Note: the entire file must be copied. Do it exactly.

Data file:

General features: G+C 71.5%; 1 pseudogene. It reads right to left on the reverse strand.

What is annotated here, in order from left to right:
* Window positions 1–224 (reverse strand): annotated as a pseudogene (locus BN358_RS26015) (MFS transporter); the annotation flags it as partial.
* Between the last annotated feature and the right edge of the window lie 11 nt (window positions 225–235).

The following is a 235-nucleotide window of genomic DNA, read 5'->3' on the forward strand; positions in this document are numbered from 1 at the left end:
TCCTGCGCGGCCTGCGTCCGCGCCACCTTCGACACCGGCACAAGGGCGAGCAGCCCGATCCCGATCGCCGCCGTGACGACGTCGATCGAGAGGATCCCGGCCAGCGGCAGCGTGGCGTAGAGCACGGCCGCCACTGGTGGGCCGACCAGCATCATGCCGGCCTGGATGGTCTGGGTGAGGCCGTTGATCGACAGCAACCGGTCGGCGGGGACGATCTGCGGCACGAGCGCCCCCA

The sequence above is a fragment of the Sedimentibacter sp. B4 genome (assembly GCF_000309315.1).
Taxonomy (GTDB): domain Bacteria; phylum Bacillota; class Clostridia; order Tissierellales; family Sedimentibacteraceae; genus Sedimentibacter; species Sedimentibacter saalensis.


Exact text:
General features: G+C 71.5%; 1 pseudogene. It reads right to left on the reverse strand.

What is annotated here, in order from left to right:
* Window positions 1–224 (reverse strand): annotated as a pseudogene (locus BN358_RS26015) (MFS transporter); the annotation flags it as partial.
* Between the last annotated feature and the right edge of the window lie 11 nt (window positions 225–235).

The following is a 235-nucleotide window of genomic DNA, read 5'->3' on the forward strand; positions in this document are numbered from 1 at the left end:
TCCTGCGCGGCCTGCGTCCGCGCCACCTTCGACACCGGCACAAGGGCGAGCAGCCCGATCCCGATCGCCGCCGTGACGACGTCGATCGAGAGGATCCCGGCCAGCGGCAGCGTGGCGTAGAGCACGGCCGCCACTGGTGGGCCGACCAGCATCATGCCGGCCTGGATGGTCTGGGTGAGGCCGTTGATCGACAGCAACCGGTCGGCGGGGACGATCTGCGGCACGAGCGCCCCCA

The sequence above is a fragment of the Sedimentibacter sp. B4 genome (assembly GCF_000309315.1).
Taxonomy (GTDB): domain Bacteria; phylum Bacillota; class Clostridia; order Tissierellales; family Sedimentibacteraceae; genus Sedimentibacter; species Sedimentibacter saalensis.